Students Teaching Students

For the final project in our landforms unit, I have my fifth grade students teach our book buddies class (Melody’s 2nd grade class) about volcanoes. The students are expected to teach the second graders what they learned about volcanoes. This is fun to see them take on the role of a teacher. Not only do they realize how hard it is, but it helps them make sure they really learned and understood what we studied.

One of the requirements for this project is that they integrate technology. In the past, I used to require them to make a power point or use a specific type of technology. However, something our I.T. specialist has encouraged me to do is to leave it more open, so the students can choose how they will use technology. So for this project, I let them decide how to incorporate technology.  Many of them created I-movies, Powerpoint, Glogster, and used  iPads. The students also have to create an assessment to see if the students learned what they taught. For the first day, my students went in to teach about volcanoes, and the next day they will give them the quiz!  The final part of the project is to erupt volcanoes with them.

One of the groups came up with a fun board game!


Here’s a link to one of the glogster’s they created!

http://www.glogster.com/glog/6ln37kntlmlruq3b9iahla0

Bulletin Boards!

In a previous post I shared how I created a blog to incorporate technology into my science lesson. In another post I showed a simple way to make a booklet. Now I am going to show you what I did with the pictures we printed from that blog, and the booklets we made from those pictures.

I created a bulletin to show the parents our hard work!

The thought of bulletin boards can be overwhelming. I know of teachers who choose to simply add pictures as the weeks go by on to their bulletin board, and of teachers who change it ALL THE TIME (I admire you). I like to pick certain points throughout the year and stick with the designs that are simple, but parents like. That way I have done the bulletin before  (in the previous years), so I know what I works, and what I need!

You can also take the same idea, and create a totally different design. My bulletin board was focused on the students looking at clouds, and my teaching partner made her board into the water cycle:

What are some bulletin board designs that you love?

Blogging for Beginners: KORCOS edition!

Friday was an exciting day. Jee Young and I were able to present at KORCOS on Blogging for Beginners! Like many presentations involving technology, we had a few minor glitches that made me regret not packing an extra pack of tissue paper in my purse (for the sweat), but overall it went really well. The workshop was packed with teachers ready to learn, and blogs were created!

We covered what is in our Blogging for Beginners tab here on our two apples a day page, as well as gave a step by step process for creating a simple wordpress.com (our platform of choice) blog. These steps are on the KORCOS wiki page.

A few questions that were asked:

Why do you use wordpress?

I have noticed that blogger pages through gmail tend to have problems in Korea. There are times when the page is only in Korean, even if my computer is set to English settings. Also…I have had blogs through both platforms, and I just like wordpress better, I feel that it is very user friendly.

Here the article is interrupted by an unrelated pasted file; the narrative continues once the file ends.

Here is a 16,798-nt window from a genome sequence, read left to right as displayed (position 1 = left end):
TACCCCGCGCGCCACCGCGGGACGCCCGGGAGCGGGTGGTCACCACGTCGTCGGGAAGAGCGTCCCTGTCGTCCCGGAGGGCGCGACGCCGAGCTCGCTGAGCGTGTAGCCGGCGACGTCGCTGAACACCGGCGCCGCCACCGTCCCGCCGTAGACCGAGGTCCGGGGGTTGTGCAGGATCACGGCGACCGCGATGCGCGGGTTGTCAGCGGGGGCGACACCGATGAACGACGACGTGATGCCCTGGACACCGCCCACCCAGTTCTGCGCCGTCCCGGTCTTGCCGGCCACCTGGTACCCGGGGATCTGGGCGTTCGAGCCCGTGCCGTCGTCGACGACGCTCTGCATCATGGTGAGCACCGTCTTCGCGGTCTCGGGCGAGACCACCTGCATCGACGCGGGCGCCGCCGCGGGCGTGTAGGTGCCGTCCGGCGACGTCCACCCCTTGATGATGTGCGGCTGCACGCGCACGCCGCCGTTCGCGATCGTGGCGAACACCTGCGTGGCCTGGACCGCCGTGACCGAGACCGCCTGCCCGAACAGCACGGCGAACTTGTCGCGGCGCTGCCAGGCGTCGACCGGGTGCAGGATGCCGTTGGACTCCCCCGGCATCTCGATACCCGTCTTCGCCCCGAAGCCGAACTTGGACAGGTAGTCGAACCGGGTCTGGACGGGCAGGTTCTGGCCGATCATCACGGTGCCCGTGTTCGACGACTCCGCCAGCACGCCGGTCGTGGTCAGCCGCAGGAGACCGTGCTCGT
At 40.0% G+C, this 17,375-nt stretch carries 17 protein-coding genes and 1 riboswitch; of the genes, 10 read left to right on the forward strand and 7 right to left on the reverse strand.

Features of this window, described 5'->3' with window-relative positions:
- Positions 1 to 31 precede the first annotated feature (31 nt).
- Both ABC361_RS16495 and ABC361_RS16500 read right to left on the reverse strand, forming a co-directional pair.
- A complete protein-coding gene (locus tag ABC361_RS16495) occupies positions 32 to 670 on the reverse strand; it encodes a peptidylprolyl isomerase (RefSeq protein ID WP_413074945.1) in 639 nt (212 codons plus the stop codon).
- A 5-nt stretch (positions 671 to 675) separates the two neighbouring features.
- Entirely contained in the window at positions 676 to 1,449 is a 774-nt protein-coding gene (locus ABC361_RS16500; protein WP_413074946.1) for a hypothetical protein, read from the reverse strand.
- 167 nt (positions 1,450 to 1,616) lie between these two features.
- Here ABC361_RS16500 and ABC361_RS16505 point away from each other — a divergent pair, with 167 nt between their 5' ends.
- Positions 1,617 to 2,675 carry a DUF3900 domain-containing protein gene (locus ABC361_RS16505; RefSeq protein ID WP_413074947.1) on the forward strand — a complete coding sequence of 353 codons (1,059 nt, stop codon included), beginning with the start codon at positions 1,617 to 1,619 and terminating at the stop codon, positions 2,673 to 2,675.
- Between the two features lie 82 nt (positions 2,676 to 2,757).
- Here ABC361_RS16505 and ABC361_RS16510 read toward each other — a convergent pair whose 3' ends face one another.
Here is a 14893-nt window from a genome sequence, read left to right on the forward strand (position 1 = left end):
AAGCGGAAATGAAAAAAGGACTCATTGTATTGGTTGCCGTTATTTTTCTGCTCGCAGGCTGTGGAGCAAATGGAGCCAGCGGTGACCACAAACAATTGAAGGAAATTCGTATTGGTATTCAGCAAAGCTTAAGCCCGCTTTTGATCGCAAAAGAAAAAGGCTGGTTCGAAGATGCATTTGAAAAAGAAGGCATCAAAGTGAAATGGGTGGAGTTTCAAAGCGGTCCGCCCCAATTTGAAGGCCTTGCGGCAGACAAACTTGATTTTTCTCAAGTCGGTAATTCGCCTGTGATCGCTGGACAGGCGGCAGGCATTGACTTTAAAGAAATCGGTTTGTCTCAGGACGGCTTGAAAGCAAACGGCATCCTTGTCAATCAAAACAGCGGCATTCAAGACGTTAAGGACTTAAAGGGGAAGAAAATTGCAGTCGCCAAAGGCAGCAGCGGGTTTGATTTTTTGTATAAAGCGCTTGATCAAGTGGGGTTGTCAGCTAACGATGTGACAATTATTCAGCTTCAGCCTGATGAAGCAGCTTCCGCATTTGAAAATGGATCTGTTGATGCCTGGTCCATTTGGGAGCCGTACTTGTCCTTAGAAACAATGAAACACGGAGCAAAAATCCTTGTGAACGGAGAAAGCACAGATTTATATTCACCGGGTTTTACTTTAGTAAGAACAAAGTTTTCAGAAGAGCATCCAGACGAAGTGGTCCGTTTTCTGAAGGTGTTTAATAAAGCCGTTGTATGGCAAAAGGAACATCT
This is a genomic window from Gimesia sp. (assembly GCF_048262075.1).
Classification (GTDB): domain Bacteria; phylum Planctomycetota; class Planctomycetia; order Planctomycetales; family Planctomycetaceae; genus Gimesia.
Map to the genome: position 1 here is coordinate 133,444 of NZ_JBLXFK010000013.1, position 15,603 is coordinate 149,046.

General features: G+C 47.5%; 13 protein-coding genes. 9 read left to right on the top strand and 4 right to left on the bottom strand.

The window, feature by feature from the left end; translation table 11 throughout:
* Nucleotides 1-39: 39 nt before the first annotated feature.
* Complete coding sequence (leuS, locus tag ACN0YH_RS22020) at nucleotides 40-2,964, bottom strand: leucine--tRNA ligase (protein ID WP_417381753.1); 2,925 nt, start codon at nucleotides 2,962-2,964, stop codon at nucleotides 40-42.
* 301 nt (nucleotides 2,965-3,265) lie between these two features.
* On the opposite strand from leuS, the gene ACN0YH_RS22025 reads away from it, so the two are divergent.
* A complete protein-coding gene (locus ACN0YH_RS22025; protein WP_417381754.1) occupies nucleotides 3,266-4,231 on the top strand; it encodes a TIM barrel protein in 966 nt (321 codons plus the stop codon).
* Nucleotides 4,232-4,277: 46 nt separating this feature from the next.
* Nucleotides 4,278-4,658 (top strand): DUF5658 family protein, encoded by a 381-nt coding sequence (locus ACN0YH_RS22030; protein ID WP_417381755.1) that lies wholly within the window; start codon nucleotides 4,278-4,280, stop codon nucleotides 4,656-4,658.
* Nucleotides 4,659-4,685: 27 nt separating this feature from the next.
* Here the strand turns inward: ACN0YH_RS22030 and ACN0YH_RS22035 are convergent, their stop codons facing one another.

Can you make your blog private?

Of course you can! If you have a wordpress blog, the privacy setting is under the settings tab on the left side of the page when you are at your dashboard. (I believe you can make any blog private through most platforms).

How often do you blog personally?

To be honest, when you first start blogging- it is important to blog often! Jee Young and I take turns throughout the week, and usually take a day or two off on the weekends. My personal blog has suffered a bit due to my graduate class, and this awesome new site, but if you recall from Jee Young’s recent post, she is blogging EVERY DAY. Crazy woman.

There were many more questions… but a lot of them were specific to the person, or I don’t remember them. If you have questions feel free to write a comment (WE LOVE COMMENTS).

I don’t know why no one told me my name tag was twisted backwards^^.

Jee Young also presented on Read Alouds… she may share pictures and her experience from that later (I haven’t actually talked to her about it yet, hehe!)

What are some great professional development conferences that you go to? What are some awesome workshops you’ve been to, or have presented at?

Remember, sharing is caring!

Connecting Classrooms through Skype

It all started with a simple comment on a blog. Recently, I started reading a blog of another international school teacher’s blog in Saudi Arabia through the two writing teachers slice of life challenge on Tuesdays. I found out that she was also a fifth grade teacher. I left her a comment, asking if she would be interested in collaborating with our class. After a few e-mails, we decided to create a google document where we would write questions for each other. So we had our first Skype session this afternoon (morning for them).

It was great as my students learned about their life, culture and school in Saudi Arabia. We also shared about our lives in Korea and our school. I think one of the funniest parts was when we taught them some words in Korean (hello, teacher & student) and when they repeated it, my students did the Korean “oooooooh” in unison. They were so impressed by their good pronunciation! Towards the end of our Skype session, one of my students asked me if we could ask them what book they are doing for their read aloud. We didn’t have a chance to ask them, but it seems like it could be a good topic to discuss the next time we Skype with them!

Here are some more resources for finding global collaboration opportunities!

Skype in the classroom

Epals global community

ilearn

The Global Read Aloud

Global Collaboration Project

Earth, as Seen by Astronauts Eugene Cernan, Ronald Evans and Harrison Schmitt from Apollo 17

Connecting to the world through Skype!

Science: An Easy Way to Integrate Technology

As I was teaching my science unit on the water cycle and clouds last year, I had the urge to integrate technology (I may have been slacking in that department in the fall…and my new year’s resolutions were kicking into high gear). I started looking for a website that I could send my students to in the computer lab. I had this vision of them looking at the different kinds of clouds we were learning about, picking a picture to print, and then creating a booklet with their printed pictures.